- 16 Oct 13
With a new name and record deal one of Irish music’s most dogged duos are dreaming of brighter days ahead
After toiling ceaselessly for the best part of a decade, The Guggenheim Grotto’s Kevin May and Mick Lynch are sending the name to the dugout and bringing on a substitute. From now on they’ll be known as Storyman. The change of moniker, mind you, hasn’t been their biggest announcement this week. May and Lynch have signed on the dotted line with Cabin 24 Records and publisher Secret Road Music Services.
Cabin 24 is owned by independent singer-songwriter Ingrid Michaelson. They first met her when she invited them to join her on a US tour in 2010. Ingrid’s musical director and producer Chris Kuffner was so impressed he presented the group with a plan of action and an offer to co-produce their next LP, This Time Round. Secret Road are heavy hitters too: passionate about music and enthusiastic about Storyman. They have a very talented roster, including Josh Ritter, Rachel Yamagata and, of course, Michaelson. Their aim is to make Storyman’s music a regular feature on your television set.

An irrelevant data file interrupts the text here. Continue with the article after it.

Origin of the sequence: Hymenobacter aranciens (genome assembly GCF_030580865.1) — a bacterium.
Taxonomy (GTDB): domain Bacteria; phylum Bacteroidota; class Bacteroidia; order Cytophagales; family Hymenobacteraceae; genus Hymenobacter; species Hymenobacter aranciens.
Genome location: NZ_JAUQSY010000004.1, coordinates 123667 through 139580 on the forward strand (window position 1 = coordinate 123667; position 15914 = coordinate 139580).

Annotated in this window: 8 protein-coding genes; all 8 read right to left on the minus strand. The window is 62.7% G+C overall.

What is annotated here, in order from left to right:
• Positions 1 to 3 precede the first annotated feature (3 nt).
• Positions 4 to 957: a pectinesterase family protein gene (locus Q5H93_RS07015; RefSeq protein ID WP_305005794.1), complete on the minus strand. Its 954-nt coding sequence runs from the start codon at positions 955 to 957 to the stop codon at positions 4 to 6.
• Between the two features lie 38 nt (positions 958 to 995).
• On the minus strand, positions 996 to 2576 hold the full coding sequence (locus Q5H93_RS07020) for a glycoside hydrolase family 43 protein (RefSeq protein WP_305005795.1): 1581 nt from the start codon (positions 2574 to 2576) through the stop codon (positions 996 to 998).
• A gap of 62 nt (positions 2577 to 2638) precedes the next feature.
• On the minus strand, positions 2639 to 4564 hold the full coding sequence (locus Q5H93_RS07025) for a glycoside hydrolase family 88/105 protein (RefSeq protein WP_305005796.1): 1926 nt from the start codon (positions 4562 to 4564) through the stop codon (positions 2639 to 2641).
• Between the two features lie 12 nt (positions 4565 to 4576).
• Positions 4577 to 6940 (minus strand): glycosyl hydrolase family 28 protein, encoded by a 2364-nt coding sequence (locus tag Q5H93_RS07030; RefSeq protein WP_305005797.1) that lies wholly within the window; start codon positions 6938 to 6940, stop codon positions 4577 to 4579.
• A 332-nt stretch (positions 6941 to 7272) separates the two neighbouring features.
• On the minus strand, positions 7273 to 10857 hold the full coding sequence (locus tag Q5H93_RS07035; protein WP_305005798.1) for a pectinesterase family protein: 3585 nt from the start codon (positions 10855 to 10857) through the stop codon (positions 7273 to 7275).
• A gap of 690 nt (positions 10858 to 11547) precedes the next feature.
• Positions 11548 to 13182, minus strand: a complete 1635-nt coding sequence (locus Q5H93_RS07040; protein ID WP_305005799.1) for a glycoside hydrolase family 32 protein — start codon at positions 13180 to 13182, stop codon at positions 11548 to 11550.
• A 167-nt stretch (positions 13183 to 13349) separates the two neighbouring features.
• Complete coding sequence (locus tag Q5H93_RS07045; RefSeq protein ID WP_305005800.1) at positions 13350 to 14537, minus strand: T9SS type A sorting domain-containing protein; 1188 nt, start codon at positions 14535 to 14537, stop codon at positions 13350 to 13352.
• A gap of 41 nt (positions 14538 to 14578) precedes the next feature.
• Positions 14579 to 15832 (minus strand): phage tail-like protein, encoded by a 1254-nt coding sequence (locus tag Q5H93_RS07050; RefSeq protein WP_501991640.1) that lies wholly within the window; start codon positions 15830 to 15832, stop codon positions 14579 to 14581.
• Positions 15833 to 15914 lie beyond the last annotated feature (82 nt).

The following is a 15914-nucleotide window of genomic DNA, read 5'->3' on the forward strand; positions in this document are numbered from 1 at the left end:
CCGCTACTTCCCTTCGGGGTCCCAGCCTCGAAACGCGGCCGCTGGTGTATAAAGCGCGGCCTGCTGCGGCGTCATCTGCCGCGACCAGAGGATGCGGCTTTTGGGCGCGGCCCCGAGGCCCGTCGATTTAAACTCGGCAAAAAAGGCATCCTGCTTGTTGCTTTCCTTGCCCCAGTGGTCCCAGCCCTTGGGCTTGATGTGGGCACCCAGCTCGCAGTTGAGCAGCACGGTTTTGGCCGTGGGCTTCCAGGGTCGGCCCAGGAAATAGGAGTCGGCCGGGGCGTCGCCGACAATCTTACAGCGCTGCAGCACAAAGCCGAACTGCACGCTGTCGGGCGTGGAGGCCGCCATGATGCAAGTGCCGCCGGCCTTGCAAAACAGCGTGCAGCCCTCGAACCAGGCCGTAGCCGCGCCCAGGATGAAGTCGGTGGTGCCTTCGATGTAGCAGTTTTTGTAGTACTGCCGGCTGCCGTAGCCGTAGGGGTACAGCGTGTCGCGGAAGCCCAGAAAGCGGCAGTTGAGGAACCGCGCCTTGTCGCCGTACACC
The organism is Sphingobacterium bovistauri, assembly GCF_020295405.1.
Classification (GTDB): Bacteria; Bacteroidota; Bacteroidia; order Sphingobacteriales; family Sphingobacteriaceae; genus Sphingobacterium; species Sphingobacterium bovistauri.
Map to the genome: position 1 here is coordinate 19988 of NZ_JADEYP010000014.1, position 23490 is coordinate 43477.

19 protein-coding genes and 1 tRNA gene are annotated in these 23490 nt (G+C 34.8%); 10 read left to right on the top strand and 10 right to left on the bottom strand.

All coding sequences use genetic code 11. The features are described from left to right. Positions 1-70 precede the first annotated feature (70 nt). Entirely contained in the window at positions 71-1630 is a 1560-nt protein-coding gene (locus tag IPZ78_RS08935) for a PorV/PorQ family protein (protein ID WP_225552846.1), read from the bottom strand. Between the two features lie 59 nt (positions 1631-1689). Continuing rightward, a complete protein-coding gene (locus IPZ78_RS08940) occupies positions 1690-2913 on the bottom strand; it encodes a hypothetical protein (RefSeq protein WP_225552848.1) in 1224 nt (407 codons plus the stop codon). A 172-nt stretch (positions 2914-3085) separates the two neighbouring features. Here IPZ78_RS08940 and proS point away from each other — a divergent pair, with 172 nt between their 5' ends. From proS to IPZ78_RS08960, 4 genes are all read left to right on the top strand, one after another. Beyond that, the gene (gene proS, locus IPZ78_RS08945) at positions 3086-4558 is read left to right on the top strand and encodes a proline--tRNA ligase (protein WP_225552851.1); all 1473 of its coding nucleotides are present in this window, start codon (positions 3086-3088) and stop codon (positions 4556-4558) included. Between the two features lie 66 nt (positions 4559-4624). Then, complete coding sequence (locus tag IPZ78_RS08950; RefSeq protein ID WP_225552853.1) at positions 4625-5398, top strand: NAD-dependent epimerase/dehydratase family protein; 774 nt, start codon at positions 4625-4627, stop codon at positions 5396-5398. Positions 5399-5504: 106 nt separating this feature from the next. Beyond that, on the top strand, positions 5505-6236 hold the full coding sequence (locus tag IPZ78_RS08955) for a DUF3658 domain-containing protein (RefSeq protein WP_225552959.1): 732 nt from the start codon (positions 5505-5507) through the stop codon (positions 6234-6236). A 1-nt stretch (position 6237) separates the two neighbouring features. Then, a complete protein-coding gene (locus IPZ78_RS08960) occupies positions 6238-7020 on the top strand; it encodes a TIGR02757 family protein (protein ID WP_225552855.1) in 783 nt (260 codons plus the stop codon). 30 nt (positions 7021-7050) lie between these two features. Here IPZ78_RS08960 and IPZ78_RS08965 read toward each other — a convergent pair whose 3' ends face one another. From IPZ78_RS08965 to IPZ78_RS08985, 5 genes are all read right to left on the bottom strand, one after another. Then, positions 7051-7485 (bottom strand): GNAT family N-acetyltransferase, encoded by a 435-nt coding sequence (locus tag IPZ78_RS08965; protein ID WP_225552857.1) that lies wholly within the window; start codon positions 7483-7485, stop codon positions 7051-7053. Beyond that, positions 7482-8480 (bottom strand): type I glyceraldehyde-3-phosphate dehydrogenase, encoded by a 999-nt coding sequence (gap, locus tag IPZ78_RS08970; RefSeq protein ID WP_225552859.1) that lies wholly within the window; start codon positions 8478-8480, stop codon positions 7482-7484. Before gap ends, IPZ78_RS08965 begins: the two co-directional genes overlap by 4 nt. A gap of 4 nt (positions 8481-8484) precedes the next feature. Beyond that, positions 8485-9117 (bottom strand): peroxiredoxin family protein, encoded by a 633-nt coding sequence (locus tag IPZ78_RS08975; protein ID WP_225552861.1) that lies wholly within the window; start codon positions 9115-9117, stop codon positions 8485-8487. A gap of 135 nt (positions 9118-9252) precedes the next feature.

Sporting super-tight trousers and taking their cues equally from O Riada and T-Rex, Horslips, it may be argued, did more for the young people of Ireland than the GAA and Pope John Paul II put together. Forty years on it’s hard to get across just how much of a shock to the system these spandex clad psychedelic warriors represented. They’re part of the great Irish rock continuum that also includes Thin Lizzy and the Boomtown Rats.
Horslips never officially split and, after what they referred to as ‘the longest tea break in history’, reformed for a concert in Derry in 2004. They haven’t looked back and since making a full-blown comeback in 2009 have played regularly. Next month, they release a two-disc retrospective while Mark Cunningham will publish Tall Tales, the first full-scale biography of the band.